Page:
Continuing the loves of Alexander the Great, you will encounter two of his wives Ã¢â‚¬â€œ one of which produced him a son and a lover that may or may not have given birth to a son while Alexander was still alive.
As the daughter of Artabazus, Barsine was a noble Persian that was married to Memnon Ã¢â‚¬â€œ the commander of the Greek mercenaries that worked for the Persian king, Darius III. This was around the same time that Alexander the Great invaded Persia in 334 BC and was successful in winning the Battle of the Granicus River. After Memnon's death, there are several ancient tales that show a love affair between her and Alexander. It is said that he held grand banquets, where he soon fell in love with Barsine Ã¢â‚¬â€œ who was his captive at the time. It was her beauty that surely did him in. The two had a son together Ã¢â‚¬â€œ named Heracles.
While the story sounds believable, there are historians that find it difficult to fully swallow. Heracles would serve as the only child born when Alexander was still alive. At the time, it was highly unlikely that Alexander would have ignored his son, but it is quite curious that the first time he is mentioned in record is 12 years after the death of his father. Surely, the Macedonian army and any successors would have been interested in the boy. However, it is a claim to the throne that the boy's existence is made known. It seems that he played a fleeting role in succession battles and then disappeared. Some believe that a romance between Barsine and Alexander was created for the benefit of proving his parentage.
The daughter of Stateira I and Darius III of Persia was also connected to Alexander in love. She was captured by Macedonian forces alongside the rest of her family during the Battle of Issus, which marked one of Darius' defeats. While she was originally given to Mazaeus (who died in 328 BC), she married Alexander the Great instead at Susa in 324 BC. The wedding ceremony was something to talk about, as many of Alexander's officers also took other noble Persians as their own. When Alexander died, it was Roxana (another wife) that ordered the murder of Stateira II and her sister in 323 BC at Babylon. Cruelly, their bodies were tossed into a well filled with hungry cannibals.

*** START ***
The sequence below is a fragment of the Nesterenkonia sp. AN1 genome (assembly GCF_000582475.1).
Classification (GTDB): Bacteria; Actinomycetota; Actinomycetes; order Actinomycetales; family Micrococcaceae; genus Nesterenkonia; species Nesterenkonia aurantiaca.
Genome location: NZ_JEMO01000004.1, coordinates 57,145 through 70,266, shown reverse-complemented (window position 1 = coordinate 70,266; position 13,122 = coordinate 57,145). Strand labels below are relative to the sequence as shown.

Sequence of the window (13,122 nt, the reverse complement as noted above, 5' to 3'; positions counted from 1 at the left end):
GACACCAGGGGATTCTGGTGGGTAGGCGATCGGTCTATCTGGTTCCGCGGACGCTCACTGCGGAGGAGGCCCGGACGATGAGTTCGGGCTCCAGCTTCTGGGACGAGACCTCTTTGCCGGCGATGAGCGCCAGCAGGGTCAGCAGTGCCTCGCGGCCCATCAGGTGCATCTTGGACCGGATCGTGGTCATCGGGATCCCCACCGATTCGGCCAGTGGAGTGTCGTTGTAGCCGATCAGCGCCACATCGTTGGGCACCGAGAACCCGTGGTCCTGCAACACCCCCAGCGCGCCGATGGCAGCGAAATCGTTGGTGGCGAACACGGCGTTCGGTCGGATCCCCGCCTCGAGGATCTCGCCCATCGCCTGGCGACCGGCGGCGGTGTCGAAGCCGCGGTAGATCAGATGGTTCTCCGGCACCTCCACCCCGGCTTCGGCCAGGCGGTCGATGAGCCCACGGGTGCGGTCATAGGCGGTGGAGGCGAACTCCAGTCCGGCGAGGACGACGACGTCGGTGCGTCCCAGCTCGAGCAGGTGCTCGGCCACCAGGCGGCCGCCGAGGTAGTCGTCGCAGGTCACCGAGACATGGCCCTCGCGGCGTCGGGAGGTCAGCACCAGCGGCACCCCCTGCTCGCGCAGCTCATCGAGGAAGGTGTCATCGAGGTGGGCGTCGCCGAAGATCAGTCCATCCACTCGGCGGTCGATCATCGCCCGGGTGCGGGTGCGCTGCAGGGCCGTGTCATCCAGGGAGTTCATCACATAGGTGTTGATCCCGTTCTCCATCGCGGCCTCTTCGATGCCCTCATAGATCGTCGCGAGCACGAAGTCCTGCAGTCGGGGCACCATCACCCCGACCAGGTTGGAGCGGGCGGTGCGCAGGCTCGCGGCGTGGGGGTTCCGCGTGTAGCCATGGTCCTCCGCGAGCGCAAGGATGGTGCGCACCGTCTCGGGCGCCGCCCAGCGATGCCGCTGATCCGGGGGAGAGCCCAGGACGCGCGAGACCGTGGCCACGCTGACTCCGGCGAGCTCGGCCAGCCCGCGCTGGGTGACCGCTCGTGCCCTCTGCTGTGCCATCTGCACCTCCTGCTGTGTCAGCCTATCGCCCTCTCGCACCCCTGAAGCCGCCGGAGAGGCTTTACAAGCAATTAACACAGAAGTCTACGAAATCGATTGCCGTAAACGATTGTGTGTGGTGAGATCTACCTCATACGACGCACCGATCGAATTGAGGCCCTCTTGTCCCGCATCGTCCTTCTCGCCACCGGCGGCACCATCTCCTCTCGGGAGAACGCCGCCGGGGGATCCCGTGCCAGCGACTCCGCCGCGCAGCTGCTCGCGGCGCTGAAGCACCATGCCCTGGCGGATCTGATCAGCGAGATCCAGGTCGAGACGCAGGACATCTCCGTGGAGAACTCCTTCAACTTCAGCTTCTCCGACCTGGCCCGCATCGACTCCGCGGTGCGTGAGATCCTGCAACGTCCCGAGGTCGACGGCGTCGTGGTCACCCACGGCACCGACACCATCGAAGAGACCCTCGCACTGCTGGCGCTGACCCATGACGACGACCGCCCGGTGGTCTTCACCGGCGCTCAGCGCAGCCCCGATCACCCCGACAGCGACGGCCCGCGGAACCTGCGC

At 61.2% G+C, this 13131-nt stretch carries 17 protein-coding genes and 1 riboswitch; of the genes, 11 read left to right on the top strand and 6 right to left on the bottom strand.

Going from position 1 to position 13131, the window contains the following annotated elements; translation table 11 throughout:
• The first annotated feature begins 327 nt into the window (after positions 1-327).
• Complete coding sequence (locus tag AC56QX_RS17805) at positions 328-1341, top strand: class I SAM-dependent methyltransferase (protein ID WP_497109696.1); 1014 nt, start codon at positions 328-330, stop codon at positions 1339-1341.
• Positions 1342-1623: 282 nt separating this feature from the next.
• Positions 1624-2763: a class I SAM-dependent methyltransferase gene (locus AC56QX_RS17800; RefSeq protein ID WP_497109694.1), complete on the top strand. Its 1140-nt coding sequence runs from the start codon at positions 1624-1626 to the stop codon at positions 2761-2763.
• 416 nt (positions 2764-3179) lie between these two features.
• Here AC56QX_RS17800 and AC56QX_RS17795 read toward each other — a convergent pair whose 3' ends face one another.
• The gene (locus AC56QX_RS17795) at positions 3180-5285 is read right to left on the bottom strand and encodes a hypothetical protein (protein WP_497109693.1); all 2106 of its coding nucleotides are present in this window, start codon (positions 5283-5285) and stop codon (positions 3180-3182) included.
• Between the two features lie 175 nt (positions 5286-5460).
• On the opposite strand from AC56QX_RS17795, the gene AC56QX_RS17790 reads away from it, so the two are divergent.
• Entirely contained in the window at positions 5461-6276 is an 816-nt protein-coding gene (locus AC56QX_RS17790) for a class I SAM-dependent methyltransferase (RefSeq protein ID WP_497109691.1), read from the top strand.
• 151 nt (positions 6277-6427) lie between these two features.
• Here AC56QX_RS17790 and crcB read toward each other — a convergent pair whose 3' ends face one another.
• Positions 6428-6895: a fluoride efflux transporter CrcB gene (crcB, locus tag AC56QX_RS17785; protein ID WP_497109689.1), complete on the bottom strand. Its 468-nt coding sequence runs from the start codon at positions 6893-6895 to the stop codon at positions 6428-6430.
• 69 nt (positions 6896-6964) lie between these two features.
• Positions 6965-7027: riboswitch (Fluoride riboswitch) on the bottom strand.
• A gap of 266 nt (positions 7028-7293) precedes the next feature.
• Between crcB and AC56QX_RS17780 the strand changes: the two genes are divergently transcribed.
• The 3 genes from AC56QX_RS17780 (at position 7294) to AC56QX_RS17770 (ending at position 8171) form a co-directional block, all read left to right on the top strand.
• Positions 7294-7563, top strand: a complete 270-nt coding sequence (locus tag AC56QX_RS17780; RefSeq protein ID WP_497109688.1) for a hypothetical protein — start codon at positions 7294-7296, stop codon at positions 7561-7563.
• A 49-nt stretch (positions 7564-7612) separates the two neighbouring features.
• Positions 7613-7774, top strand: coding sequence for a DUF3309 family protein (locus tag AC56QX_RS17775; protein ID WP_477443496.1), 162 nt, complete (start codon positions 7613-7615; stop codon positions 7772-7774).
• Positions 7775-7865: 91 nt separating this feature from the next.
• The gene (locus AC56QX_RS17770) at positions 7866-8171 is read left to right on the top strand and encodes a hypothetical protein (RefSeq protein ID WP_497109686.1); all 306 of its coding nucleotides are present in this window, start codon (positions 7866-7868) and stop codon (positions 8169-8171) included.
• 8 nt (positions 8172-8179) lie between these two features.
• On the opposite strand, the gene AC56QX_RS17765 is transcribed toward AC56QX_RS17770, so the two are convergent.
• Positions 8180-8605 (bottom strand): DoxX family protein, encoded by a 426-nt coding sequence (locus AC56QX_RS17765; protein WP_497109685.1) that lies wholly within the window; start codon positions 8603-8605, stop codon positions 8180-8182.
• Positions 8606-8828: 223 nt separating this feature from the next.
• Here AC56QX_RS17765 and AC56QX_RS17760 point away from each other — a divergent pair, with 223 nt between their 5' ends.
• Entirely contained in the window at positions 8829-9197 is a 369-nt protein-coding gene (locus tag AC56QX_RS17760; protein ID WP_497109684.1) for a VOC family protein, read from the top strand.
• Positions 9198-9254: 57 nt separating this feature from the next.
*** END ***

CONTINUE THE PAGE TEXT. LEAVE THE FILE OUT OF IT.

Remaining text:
The ancient historians also enjoyed writing about Alexander's marriage to Roxana, who was often referred to as 'one of the most beautiful women in Asia.' The marriage between the two was heavily built upon politics. During a wedding feast held in their honor, they shared a loaf of bread Ã¢â‚¬â€œ following Turkestan customs. It is said that he used his sword to slice the bread. He viewed Roxana as one of the fairest prizes in the land and felt great passion for her. He also had a plan to raise her to the position of his consort. We learn that Roxana accompanies Alexander to India and gave birth to a son that they named Alexander (becoming the IV) Ã¢â‚¬â€œ six months after his father passed away.